The Future of Lebanon

Op-Ed Foreign Affairs
Recent electoral successes by Islamist parties throughout the Arab world have shown those movements to be viable political opposition to many undemocratic regimes. Most analyses examine those movements only within their individual domestic political environments. Yet equally important is the impact of broader, regional issues on domestic politics and the resulting tensions with ruling regimes. But wars rarely proceed as expected, and no participant in this war got what it had bargained for.
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Blind Into Beirut

Hezbollah's July 12 raid into Israel, backed by Iran, was intended to entangle Israel in a limited skirmish on its northern border and a drawn-out prisoner exchange at a time when Iran was facing mounting pressure over its nuclear program. Israel, backed by the United States, responded with a large-scale war meant to deliver a knockout blow to Hezbollah and thereby remove the missile threat to northern Israel, weaken Iran in any upcoming showdown, and eliminate what the United States considers a major opponent in the war on terrorism. Washington also hoped to give a boost to the Lebanese government, which it considered a potential democratic success story.

But wars rarely proceed as expected, and no participant in this war got what it had bargained for. Hezbollah ended up in a full-scale war, in which it won some battlefield victories and popularity in the Arab and Muslim world but which devastated its Lebanese Shiite constituency and narrowed its tactical and political options. Israel, despite unleashing massive airpower on Hezbollah strongholds, failed to knock out the organization or even to stop its missile attacks, while the setbacks suffered by Israel's ground invasion had the effect of puncturing the aura of invincibility long projected by the Israel Defense Forces. Tehran reaped some benefit from Hezbollah's increased popularity and perhaps can point to the organization's robust performance as a warning to those considering military action against Iran, but this war wasted much of the deterrent power that it had vested in Hezbollah for its own hour of need. Meanwhile, the United States looked on helplessly as the crisis drove Arab and Muslim public opinion further against it and weakened an already fragile Lebanon. As is the case with most proxy wars, the highest price was paid by the host country, Lebanon, which found itself the arena of regional and international war. The terrible toll on civilian life, housing, and infrastructure made this one of the most devastating wars in Lebanon's recent history.

Significantly, the crisis was resolved diplomatically rather than militarily, with the passage of United Nations Security Council Resolution 1701 -- a transformative resolution that provides a meaningful basis for moving forward and a framework for new political and security realities in Lebanon and the region. The deployment of the Lebanese army to southern Lebanon with UN troop support has put an end to four decades of control by nonstate actors. Resolution 1701 is an important step toward a stable and sovereign Lebanon. It deserves sustained support and beckons the international community to make renewed efforts to find multilateral diplomatic solutions to other conflicts in the area.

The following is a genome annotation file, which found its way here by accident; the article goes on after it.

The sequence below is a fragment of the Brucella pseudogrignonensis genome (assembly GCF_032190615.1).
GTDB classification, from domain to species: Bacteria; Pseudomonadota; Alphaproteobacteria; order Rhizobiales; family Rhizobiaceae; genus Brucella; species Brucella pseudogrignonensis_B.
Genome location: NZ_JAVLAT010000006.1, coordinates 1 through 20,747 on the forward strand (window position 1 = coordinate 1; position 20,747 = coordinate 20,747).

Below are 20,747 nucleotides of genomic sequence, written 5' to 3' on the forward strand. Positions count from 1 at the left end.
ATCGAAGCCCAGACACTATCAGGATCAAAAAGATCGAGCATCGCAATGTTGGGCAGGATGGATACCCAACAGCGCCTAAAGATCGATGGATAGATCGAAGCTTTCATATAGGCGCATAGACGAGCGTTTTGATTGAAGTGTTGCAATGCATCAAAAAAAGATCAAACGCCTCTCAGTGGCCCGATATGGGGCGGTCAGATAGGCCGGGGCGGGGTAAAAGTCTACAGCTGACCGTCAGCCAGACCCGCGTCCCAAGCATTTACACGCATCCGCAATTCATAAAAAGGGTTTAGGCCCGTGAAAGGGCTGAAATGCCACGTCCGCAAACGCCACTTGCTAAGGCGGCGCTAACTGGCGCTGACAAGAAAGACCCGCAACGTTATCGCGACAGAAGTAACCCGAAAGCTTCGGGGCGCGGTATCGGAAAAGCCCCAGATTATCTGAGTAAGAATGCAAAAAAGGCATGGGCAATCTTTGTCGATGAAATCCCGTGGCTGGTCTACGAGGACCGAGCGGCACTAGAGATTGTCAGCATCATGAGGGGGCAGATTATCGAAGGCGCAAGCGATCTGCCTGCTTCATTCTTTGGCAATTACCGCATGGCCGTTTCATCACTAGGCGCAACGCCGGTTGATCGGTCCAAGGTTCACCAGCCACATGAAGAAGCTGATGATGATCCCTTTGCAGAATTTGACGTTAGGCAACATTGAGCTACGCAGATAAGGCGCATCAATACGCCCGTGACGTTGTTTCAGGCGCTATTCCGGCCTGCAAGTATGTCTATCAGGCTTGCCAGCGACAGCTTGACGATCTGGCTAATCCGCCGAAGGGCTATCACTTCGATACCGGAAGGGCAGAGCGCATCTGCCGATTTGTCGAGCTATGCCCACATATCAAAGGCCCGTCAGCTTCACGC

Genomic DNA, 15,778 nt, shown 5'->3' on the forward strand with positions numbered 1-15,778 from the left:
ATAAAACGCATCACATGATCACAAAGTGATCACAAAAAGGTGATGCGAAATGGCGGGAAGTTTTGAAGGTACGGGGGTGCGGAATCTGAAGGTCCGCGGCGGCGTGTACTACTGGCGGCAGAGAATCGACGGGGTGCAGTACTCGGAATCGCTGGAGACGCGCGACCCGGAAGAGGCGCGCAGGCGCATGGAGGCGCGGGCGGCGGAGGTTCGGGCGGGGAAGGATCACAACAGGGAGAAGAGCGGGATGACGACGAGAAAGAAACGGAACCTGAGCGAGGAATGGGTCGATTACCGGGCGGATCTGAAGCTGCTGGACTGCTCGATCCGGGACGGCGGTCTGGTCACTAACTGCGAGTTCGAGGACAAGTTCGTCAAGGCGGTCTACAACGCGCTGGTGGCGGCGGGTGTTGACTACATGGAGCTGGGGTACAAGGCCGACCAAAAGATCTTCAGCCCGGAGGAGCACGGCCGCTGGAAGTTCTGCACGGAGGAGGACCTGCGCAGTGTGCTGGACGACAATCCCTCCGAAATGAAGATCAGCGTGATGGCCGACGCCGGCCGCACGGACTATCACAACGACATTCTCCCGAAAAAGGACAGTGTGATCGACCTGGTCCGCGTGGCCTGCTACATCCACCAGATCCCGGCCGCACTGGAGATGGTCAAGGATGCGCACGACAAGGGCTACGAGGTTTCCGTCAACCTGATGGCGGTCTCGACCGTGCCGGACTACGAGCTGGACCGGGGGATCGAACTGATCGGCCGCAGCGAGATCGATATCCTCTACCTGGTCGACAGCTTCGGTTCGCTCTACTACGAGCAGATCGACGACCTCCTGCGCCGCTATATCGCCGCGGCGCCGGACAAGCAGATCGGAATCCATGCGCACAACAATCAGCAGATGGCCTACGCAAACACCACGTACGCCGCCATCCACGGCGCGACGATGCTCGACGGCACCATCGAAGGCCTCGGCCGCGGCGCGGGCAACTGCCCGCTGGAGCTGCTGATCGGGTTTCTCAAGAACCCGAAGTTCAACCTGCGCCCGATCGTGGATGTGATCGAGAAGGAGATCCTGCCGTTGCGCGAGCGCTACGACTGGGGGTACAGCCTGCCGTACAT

To read full article click on PDF icon above.

Reprinted by permission of FOREIGN AFFAIRS, November/December 2006. Copyright 2006 by the Council on Foreign Relations, Inc.

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In Fact



of Brazilian protesters

learned about a massive rally via Facebook or Twitter.


million cases pending

in India’s judicial system.

1 in 3


now needs urgent assistance.


political parties

contested India’s last national elections.


of Egypt's labor force

works in the private sector.


years ago

Carnegie began an internship program. Notable alumni include Samantha Power.


of oil consumed in the United States

is for the transportation sector.


of Chechnya’s pre-1994 population

has fled to different parts of the world.


of oil consumed in China

was from foreign sources in 2012.


of Syria’s population

is expected to be displaced by the end of 2013.


million people killed

in Cold War conflicts.


of the U.S. economy

is consumed by healthcare.


billion in goods and services

traded between the United States and China in 2012.


billion in foreign investment and oil revenue

have been lost by Iran because of its nuclear program.


increase in China’s GDP per capita

between 1972 and today.


billion have been spent

to complete the Bushehr nuclear reactor in Iran.


of Iran’s electricity needs

is all the Bushehr nuclear reactor provides.


new airports

are set to be built in China by 2015.



were imprisoned in Turkey as of August 2012 according to the OSCE.


of the world's population

will reside in cities by 2050.


million Russian citizens

are considered “ethnic Muslims.”

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